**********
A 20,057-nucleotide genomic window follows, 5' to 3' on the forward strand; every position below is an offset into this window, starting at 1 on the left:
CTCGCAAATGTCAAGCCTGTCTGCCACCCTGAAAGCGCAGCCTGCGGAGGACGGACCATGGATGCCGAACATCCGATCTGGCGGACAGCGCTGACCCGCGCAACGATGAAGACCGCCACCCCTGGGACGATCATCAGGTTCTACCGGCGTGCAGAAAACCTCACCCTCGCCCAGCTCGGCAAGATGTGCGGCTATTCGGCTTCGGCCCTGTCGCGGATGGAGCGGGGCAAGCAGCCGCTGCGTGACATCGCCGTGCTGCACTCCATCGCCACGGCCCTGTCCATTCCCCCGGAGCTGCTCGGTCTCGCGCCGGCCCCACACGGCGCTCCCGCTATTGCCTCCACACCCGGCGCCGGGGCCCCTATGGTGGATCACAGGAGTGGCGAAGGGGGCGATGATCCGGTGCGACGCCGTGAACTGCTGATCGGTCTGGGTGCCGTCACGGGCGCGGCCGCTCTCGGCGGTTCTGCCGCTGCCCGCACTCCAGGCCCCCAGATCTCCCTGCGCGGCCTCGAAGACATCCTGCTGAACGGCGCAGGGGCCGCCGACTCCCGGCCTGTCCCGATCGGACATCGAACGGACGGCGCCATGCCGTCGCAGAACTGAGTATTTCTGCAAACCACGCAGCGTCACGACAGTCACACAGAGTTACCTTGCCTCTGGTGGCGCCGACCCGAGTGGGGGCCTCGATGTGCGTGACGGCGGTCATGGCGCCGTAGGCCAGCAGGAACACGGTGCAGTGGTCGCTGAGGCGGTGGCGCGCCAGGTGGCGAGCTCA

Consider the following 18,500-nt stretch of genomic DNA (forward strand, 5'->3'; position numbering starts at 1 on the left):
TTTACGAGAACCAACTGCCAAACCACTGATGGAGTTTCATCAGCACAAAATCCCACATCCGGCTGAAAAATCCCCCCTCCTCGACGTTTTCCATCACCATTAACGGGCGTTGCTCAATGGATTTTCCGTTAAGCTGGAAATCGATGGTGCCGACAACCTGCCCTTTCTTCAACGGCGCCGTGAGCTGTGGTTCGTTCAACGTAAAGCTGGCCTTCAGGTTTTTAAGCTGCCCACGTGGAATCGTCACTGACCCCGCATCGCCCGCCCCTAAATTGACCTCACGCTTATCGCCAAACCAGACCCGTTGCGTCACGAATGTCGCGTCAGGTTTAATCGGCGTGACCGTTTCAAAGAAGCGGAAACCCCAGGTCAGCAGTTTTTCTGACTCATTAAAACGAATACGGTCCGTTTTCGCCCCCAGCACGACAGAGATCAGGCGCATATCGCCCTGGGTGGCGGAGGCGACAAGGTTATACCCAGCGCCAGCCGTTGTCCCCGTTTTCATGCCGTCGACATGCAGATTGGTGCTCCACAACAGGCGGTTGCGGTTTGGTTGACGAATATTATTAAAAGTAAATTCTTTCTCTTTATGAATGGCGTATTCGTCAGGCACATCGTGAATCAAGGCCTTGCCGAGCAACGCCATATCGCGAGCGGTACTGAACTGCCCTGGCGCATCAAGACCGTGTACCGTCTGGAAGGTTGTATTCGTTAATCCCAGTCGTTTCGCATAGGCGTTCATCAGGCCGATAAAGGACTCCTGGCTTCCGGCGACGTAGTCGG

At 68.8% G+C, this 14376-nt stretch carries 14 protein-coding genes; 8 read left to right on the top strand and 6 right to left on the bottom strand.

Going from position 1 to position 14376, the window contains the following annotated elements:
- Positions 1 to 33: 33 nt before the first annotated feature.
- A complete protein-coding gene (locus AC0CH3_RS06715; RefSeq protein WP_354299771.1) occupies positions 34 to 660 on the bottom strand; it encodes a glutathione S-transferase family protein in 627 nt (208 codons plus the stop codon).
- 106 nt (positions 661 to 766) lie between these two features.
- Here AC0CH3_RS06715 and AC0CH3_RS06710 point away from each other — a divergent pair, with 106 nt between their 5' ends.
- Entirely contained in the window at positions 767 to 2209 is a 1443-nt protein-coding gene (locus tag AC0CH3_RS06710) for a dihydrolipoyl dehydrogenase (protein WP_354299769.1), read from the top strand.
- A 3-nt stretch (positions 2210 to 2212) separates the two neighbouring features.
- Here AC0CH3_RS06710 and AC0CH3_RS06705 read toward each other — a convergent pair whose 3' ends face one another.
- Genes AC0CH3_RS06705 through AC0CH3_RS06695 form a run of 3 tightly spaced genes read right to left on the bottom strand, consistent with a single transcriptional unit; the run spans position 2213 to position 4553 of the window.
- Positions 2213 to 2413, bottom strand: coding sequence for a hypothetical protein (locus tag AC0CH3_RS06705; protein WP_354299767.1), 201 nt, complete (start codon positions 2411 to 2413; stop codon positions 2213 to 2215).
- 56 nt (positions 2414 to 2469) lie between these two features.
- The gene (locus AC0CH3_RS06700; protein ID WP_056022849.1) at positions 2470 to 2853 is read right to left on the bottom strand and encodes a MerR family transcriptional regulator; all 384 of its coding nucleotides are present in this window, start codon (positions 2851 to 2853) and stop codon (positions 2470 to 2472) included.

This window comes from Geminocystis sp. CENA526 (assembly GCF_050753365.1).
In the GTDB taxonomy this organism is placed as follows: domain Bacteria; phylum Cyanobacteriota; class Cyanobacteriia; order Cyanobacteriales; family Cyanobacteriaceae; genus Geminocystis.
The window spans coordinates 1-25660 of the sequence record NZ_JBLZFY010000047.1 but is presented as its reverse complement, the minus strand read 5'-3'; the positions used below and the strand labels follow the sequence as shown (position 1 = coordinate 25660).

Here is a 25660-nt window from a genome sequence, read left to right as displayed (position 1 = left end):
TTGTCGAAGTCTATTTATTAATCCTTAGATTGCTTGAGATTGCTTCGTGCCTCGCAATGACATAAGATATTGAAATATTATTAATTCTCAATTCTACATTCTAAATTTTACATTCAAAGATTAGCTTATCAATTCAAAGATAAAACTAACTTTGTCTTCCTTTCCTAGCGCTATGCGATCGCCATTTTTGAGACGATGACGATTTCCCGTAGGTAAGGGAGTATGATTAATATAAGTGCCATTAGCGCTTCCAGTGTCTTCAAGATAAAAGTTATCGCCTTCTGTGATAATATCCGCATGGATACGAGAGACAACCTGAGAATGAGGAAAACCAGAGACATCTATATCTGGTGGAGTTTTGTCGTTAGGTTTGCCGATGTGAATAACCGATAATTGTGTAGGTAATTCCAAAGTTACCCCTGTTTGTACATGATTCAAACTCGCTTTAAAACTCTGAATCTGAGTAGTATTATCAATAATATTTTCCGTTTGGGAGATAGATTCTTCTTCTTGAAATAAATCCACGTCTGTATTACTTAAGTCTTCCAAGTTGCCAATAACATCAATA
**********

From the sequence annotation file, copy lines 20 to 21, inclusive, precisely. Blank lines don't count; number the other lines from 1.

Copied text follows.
The window spans coordinates 1-25660 of the sequence record NZ_JBLZFY010000047.1 but is presented as its reverse complement, the minus strand read 5'-3'; the positions used below and the strand labels follow the sequence as shown (position 1 = coordinate 25660).

Here is a 25660-nt window from a genome sequence, read left to right as displayed (position 1 = left end):